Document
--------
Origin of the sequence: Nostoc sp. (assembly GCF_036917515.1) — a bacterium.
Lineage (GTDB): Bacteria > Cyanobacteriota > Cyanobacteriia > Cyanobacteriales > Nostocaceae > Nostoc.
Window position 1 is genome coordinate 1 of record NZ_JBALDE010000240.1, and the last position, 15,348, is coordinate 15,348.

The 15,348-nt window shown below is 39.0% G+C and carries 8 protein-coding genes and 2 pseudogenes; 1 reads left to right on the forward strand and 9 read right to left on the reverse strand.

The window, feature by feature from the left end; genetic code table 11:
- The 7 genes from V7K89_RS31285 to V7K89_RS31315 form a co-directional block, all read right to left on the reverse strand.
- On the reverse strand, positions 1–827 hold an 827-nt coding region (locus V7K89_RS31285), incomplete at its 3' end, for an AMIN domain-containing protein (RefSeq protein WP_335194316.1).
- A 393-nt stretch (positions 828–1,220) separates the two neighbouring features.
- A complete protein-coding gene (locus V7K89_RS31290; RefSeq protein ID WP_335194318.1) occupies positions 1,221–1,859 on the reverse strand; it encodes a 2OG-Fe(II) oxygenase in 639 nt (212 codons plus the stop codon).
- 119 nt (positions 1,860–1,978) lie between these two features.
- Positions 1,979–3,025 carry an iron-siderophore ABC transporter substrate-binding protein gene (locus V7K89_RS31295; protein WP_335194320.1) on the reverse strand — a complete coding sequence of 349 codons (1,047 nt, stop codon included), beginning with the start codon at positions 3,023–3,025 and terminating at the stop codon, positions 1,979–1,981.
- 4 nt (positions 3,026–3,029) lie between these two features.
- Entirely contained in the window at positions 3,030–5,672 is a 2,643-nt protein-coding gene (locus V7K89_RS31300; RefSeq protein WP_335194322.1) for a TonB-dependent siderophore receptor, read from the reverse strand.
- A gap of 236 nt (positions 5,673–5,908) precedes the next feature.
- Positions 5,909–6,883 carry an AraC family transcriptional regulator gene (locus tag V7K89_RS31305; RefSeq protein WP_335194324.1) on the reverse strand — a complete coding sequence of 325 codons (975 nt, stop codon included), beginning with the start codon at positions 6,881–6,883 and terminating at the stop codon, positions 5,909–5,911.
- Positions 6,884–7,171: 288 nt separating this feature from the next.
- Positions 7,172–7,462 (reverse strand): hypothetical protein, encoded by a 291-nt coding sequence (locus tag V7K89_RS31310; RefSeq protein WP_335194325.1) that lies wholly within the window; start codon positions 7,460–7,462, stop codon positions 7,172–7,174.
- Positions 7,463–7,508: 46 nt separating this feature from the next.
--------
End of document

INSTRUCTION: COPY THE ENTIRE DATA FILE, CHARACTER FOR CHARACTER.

Origin of the sequence: Nostoc sp. (assembly GCF_036917515.1) — a bacterium.
Lineage (GTDB): Bacteria > Cyanobacteriota > Cyanobacteriia > Cyanobacteriales > Nostocaceae > Nostoc.
Window position 1 is genome coordinate 1 of record NZ_JBALDE010000240.1, and the last position, 15,348, is coordinate 15,348.

The 15,348-nt window shown below is 39.0% G+C and carries 8 protein-coding genes and 2 pseudogenes; 1 reads left to right on the forward strand and 9 read right to left on the reverse strand.

The window, feature by feature from the left end; genetic code table 11:
- The 7 genes from V7K89_RS31285 to V7K89_RS31315 form a co-directional block, all read right to left on the reverse strand.
- On the reverse strand, positions 1–827 hold an 827-nt coding region (locus V7K89_RS31285), incomplete at its 3' end, for an AMIN domain-containing protein (RefSeq protein WP_335194316.1).
- A 393-nt stretch (positions 828–1,220) separates the two neighbouring features.
- A complete protein-coding gene (locus V7K89_RS31290; RefSeq protein ID WP_335194318.1) occupies positions 1,221–1,859 on the reverse strand; it encodes a 2OG-Fe(II) oxygenase in 639 nt (212 codons plus the stop codon).
- 119 nt (positions 1,860–1,978) lie between these two features.
- Positions 1,979–3,025 carry an iron-siderophore ABC transporter substrate-binding protein gene (locus V7K89_RS31295; protein WP_335194320.1) on the reverse strand — a complete coding sequence of 349 codons (1,047 nt, stop codon included), beginning with the start codon at positions 3,023–3,025 and terminating at the stop codon, positions 1,979–1,981.
- 4 nt (positions 3,026–3,029) lie between these two features.
- Entirely contained in the window at positions 3,030–5,672 is a 2,643-nt protein-coding gene (locus V7K89_RS31300; RefSeq protein WP_335194322.1) for a TonB-dependent siderophore receptor, read from the reverse strand.
- A gap of 236 nt (positions 5,673–5,908) precedes the next feature.
- Positions 5,909–6,883 carry an AraC family transcriptional regulator gene (locus tag V7K89_RS31305; RefSeq protein WP_335194324.1) on the reverse strand — a complete coding sequence of 325 codons (975 nt, stop codon included), beginning with the start codon at positions 6,881–6,883 and terminating at the stop codon, positions 5,909–5,911.
- Positions 6,884–7,171: 288 nt separating this feature from the next.
- Positions 7,172–7,462 (reverse strand): hypothetical protein, encoded by a 291-nt coding sequence (locus tag V7K89_RS31310; RefSeq protein WP_335194325.1) that lies wholly within the window; start codon positions 7,460–7,462, stop codon positions 7,172–7,174.
- Positions 7,463–7,508: 46 nt separating this feature from the next.